Gut-Brain Connection & Addiction
Scientific evidence now suggests that the microbiota–gut–brain axis is involved in a variety of neurological and psychiatric conditions, such as depression & anxiety, addiction, and even stroke and Parkinson’s disease.
A healthy gut microbiome is full of beneficial bacteria that break down, absorb, and assimilate nutrients from the foods you eat, which fuel every process in your body. Gut microbes also have another important job to do, which is to produce serotonin and dopamine, the “feel good” chemicals that help regulate and boost your mood. Approximately 90% of serotonin and 50% of dopamine are produced by the bacteria in your gut.
In one study, scientists collected gut bacteria from a strain of mice prone to anxious behavior and then transplanted these microbes into another strain inclined to be calm. The result: The calm animals appeared to become anxious.
In another study, scientists gave mice either bifidobacterium or the antidepressant Lexapro and then subjected them to a series of stressful situations, including a test which measured how long they continued to swim in a tank of water with no way out (they were pulled out before they drowned). The microbe and the drug were both effective at increasing the animals’ perseverance and reducing levels of hormones linked to stress.
In one human study, scientists transferred gut bacteria from anxious humans into “germ-free” mice—animals that had been raised (very carefully) so their guts contained no bacteria at all. After the transplant, these animals also behaved more anxiously.
Perhaps the most well-known human study was done by Mayer, a UCLA researcher. He recruited 25 subjects, all healthy women, for four weeks. 12 of them ate a cup of commercially available yogurt twice a day, while the rest didn’t. Yogurt is a probiotic, meaning it contains live bacteria, in this case strains of four species. Before and after the study, subjects were given brain scans to gauge their response to a series of images of facial expressions—happiness, sadness, anger, and so on. The results, which were published in 2013 in the journal Gastroenterology, showed significant differences between the two groups; the yogurt eaters reacted more calmly to the images than the control group.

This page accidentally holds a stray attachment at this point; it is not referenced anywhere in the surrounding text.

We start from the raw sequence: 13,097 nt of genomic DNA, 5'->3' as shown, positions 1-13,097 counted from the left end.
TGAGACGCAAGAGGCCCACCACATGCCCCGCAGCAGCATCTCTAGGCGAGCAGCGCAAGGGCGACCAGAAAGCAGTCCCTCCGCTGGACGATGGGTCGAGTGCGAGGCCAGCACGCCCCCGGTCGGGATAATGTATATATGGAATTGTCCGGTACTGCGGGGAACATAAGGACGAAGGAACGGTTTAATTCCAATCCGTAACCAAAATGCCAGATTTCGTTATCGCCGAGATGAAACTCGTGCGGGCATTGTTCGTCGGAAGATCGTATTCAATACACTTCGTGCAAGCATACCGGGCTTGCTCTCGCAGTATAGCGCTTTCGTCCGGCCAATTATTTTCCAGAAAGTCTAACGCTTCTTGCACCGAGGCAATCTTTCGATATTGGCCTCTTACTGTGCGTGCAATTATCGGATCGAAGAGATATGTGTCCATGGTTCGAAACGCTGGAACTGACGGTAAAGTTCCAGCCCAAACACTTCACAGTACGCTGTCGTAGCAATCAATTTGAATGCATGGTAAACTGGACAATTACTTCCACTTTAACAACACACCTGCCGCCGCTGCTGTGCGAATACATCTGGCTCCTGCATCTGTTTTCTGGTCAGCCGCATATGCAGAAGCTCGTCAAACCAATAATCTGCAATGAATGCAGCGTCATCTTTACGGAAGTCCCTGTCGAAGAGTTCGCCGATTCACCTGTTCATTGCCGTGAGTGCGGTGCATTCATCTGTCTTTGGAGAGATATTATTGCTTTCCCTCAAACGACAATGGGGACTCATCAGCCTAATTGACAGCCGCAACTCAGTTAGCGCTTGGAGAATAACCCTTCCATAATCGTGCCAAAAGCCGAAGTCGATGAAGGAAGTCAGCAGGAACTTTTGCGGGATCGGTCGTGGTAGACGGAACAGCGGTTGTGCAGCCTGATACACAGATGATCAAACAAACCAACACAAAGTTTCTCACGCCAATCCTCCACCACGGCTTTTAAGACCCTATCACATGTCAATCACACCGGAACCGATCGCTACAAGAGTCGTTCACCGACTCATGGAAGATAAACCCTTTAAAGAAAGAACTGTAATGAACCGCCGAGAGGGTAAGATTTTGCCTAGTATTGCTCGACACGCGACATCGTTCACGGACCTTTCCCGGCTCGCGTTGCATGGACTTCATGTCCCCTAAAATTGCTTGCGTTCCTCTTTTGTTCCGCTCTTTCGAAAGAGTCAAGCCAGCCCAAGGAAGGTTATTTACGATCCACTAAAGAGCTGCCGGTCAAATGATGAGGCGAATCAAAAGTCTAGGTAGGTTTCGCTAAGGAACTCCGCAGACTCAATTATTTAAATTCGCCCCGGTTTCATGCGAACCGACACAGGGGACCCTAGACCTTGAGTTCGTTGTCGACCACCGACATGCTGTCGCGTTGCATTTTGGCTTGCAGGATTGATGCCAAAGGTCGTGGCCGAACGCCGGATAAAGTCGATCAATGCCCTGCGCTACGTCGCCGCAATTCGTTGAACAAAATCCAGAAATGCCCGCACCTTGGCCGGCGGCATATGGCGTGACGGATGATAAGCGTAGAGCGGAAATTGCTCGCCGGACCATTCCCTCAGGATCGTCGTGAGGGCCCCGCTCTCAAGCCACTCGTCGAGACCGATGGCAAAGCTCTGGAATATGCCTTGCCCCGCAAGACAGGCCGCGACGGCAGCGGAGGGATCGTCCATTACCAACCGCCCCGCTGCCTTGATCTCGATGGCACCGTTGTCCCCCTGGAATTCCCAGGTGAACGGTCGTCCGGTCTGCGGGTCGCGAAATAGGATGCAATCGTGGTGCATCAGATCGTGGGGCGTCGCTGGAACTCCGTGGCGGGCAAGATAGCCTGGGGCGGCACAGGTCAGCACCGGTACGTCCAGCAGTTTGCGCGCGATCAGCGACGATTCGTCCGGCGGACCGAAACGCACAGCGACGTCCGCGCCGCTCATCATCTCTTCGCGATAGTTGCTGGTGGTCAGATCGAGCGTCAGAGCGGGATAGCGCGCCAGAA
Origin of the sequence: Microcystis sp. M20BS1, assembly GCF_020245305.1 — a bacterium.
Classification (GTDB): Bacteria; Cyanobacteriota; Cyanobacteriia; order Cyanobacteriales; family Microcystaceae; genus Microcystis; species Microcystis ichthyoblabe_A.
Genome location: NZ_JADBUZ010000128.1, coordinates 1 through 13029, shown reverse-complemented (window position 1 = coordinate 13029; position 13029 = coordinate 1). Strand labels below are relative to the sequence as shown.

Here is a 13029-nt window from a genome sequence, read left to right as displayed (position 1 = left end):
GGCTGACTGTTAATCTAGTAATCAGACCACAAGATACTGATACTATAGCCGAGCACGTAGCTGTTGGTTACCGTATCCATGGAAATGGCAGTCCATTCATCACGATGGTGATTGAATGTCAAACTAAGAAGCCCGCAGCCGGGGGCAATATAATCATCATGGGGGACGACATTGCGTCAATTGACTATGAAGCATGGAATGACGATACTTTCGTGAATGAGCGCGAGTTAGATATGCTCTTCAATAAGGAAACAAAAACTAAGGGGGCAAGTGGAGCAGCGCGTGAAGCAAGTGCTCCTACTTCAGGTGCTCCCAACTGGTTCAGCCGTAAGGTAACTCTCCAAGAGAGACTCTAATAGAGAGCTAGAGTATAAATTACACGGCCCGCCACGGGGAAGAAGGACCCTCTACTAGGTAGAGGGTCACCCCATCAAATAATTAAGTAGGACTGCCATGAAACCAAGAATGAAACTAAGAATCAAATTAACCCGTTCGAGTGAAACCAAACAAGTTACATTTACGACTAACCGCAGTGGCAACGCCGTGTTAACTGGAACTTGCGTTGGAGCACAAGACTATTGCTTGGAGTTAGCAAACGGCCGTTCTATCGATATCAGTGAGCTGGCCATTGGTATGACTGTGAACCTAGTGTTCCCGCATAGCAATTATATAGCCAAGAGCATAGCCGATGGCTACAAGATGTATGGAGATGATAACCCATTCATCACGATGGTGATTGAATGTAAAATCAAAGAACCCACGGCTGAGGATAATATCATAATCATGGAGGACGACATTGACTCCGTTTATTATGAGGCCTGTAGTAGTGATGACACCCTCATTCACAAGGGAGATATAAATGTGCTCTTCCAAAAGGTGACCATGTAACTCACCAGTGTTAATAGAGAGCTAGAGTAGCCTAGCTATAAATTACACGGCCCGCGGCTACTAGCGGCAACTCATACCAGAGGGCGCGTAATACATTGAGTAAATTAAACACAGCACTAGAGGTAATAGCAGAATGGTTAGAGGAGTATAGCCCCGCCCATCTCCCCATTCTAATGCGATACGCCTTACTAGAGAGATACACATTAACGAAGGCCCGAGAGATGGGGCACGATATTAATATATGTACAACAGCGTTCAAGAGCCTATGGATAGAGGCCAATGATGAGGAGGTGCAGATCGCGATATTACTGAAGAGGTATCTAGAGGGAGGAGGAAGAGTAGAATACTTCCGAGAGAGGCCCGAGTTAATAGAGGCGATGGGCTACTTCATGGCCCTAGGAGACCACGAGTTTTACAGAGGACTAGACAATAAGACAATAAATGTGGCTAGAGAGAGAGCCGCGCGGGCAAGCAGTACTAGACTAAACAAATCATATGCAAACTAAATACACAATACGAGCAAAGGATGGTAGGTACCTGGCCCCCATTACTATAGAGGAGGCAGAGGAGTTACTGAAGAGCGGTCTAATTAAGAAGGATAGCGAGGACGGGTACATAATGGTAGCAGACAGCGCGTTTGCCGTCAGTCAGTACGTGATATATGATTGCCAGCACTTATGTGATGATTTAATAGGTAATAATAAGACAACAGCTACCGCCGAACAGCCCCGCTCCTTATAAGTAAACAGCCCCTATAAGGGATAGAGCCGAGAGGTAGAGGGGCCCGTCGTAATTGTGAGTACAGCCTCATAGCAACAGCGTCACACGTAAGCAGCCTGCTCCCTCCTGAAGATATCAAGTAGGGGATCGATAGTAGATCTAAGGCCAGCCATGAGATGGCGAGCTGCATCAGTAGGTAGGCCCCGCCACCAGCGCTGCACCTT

Gut Bacteria and Addiction
In a study which was recently published in the journal PNAS, Bäckhed and his colleagues from Belgium and Sweden analyzed the intestinal bacteria composition of 60 alcoholics who had equal use of alcohol. After the participants had spent 19 days in rehab it became apparent to the scientists that there was a big difference in how well the participants recovered: their well-being and risk of relapse was connected to their gut flora.
26 out of the 60 alcoholics suffered from leaky gut syndrome and generally had a low amount of intestinal bacteria. Leaky gut syndrome is linked to inflammation of the gut and diseases like Crohn disease. After 19 days without alcohol the 26 test subjects still scored high on tests that measured depression, anxiety, and alcohol cravings. There was in fact not much difference from before they went to rehab.
In comparison, the remaining 34 subjects with normal gut flora were recovering much better, scoring low on depression, anxiety, and alcohol cravings. In fact, their scores decreased to levels comparable with the control group who didn’t have a drinking problem. On the basis of these results the scientists concluded that intestinal flora is connected to the likelihood of relapse after sobering up in rehab.
When your gut is healthy, the lines of communication between your gut and brain will function properly. Adequate serotonin is produced, proper nutrients are synthesized, and you’ll feel energized, calm, and experience an overall greater sense of well being.
How To Improve Gut-Brain Function
- Diet – A diet rich in whole foods, vegetables, and fruits help cultivate a healthy gut environment. Adding fermented foods like kimchi, pickles, sauerkraut, apple cider vinegar, kefir, Kombucha (has a trace amount of alcohol, however) and tempeh add helpful bacteria. The elimination of processed foods also keeps inflammation at bay.
- Supplements – Taking probiotics, specifically strands of good bacteria like bifidobacterium and lactobacillus. These keep pathogenic bacteria low. When good bacteria is in place it interacts with hormone levels, helping turn off cortisol and adrenaline which can cause long-term harm to the body.
- Relaxation – Emotions play a huge role in gut health. One’s ability to calmly attend to the stresses of life creates a peaceful body. Meditation, breath work and simply making time to relax can do a world of good for one’s overall well-being.
- Avoid Antibiotics Whenever Possible and increase intake of probiotics if they are necessary.